More and more we are seeing zoo keeping as a holistic experience. By incorporating the psychological aspects of training and enrichment into our daily routines we are truly entering a time of renaissance for our profession. In the 21st century we are not merely keeping zoo animals, we are enriching their minds and their lives.

Welcome to Our Family

by | August 26th, 2010

The Oakland Zoo functions in much the same way that my family does…or perhaps it’s my family that functions like a zoo. In any case, a new family member is always cause for celebration whether it involves a wedding, a birth or an adoption, and the zoo is no different. When an animal comes to us from a different facility, it is much like an adoption, there is a lot of paperwork and a huge adjustment period for both the animals and the keepers. There is also a strong desire for the new member to integrate into the group and become a full fledged family member. Most often, those new family members come from another zoo where they have full medical records, and experience dealing with humans and other animals, however, sometimes we make the decision to accept animals from other, often private, situations with less certain histories. No matter what the animal’s history is, the most important consideration is their welfare.
Because of the our strong commitment to animal welfare, the Oakland Zoo opposes using animals in entertainment, yet thousands of animals are still in these situations in circuses and private ownership throughout the country. This situation is hardest on intelligent and social animals like apes and elephants. In fact, in a study published in Science in 2008, the proliferation of chimpanzees in film and TV has the led the general public to mistakenly believe that chimps are not endangered ( In 2009, more than 30 chimps were being trained and used for entertainment in the United States. In 2010, thanks to the Oakland Zoo, Chimpanzee Species Survival Plan (SSP) and the Houston and Maryland Zoos, that number is now down to 19.

At the end of 2009, the Oakland Zoo was approached by the Chimp SSP about adding two new male chimps to our current group. They were retired entertainment animals whose owners had decided it was time to place them in a permanent home. One of the primary concerns for the Oakland Zoo was that we did not want our acceptance of these two chimps to create more space for new animals to be brought into an entertainment situation. Many entertainment animals are pulled from their mothers at an early age and not allowed regular contact with members of their own species. Fortunately, the couple that owned this group was knowledgeable about chimp behavior and socialization and all fourteen of their chimps interacted daily with other chimps. The couple started their collection with unwanted chimpanzees from other places and turned to entertainment as a method for supporting their growing brood. Recently they decided to get out of the entertainment business entirely and find permanent, acceptable homes for all 14 of their chimps. While chimps in film and TV may be contrary to the Oakland Zoo’s view, we nevertheless applaud the couple for their commitment to ensuring that all of their animals will be taken care of for the rest of their long lives by making the difficult decision to give them up and place them in AZA accredited zoos.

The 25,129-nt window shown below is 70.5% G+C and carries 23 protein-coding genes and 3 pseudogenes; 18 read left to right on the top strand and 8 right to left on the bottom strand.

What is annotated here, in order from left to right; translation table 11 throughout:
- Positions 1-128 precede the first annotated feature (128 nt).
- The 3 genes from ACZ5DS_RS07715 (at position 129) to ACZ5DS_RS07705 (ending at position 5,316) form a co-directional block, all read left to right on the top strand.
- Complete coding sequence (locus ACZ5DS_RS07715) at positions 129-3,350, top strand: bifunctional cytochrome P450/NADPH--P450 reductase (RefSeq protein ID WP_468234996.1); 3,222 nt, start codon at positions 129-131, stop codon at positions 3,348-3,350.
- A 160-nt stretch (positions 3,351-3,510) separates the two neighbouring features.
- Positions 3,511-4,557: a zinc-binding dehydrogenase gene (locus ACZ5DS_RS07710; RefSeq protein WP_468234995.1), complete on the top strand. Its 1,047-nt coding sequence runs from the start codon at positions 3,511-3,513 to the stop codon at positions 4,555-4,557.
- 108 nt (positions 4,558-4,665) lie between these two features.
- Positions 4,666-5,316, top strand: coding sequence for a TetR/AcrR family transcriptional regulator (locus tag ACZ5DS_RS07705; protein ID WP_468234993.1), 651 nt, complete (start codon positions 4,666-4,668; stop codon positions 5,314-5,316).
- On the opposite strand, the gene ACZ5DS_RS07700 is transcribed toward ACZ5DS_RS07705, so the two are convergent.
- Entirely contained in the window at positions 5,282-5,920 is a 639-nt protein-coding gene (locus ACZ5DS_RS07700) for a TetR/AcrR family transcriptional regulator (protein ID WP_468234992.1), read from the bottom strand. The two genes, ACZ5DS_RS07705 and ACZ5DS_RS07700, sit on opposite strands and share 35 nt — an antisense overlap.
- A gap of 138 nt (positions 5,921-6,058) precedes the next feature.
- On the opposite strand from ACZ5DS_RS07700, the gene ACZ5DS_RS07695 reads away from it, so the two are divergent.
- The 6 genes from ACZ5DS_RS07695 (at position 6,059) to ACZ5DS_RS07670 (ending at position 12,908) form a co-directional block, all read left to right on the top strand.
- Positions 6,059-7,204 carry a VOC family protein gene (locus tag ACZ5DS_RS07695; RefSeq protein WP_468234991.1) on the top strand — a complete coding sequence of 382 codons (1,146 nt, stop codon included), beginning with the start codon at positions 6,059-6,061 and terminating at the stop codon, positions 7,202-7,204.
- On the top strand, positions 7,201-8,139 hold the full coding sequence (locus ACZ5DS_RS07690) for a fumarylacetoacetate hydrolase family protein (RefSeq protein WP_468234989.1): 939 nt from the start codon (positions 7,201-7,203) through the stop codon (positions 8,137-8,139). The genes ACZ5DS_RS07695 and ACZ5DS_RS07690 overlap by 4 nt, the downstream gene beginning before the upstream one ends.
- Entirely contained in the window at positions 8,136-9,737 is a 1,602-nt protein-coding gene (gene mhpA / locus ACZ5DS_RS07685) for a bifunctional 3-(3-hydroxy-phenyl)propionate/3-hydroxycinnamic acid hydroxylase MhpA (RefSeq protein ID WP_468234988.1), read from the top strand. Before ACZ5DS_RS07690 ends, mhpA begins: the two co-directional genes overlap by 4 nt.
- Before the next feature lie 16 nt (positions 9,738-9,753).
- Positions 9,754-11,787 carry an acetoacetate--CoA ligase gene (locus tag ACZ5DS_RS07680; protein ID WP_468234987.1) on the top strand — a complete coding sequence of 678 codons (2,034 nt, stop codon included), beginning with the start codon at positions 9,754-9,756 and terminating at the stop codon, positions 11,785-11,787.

Another consideration for us was the welfare of the group of chimps already living at the Oakland Zoo. Chimps in the wild live in large groups composed of both males and females of all ages. Studies indicate that males interact more with each other than females do or even males and females together. Our current group was composed of one male with four females, so adding additional males would create a much more natural group for our chimps. But adding additional animals is never taken lightly, the keepers, supervisor, and curator all met with the couple and the SSP chair and visited the chimps before making any commitment. Once we felt that this was something that could reasonably be taken on, the Oakland Zoo vets arranged dates with the vets from the Houston and Maryland Zoos to perform physical exams on all of the couple’s chimps to ensure that they were healthy and didn’t carry any foreign parasites that could make our zoo chimpanzees sick. Additionally, our maintenance department worked hard to create safe crates to transport the chimps and the plans were finalized in the spring for each group going to the various zoos.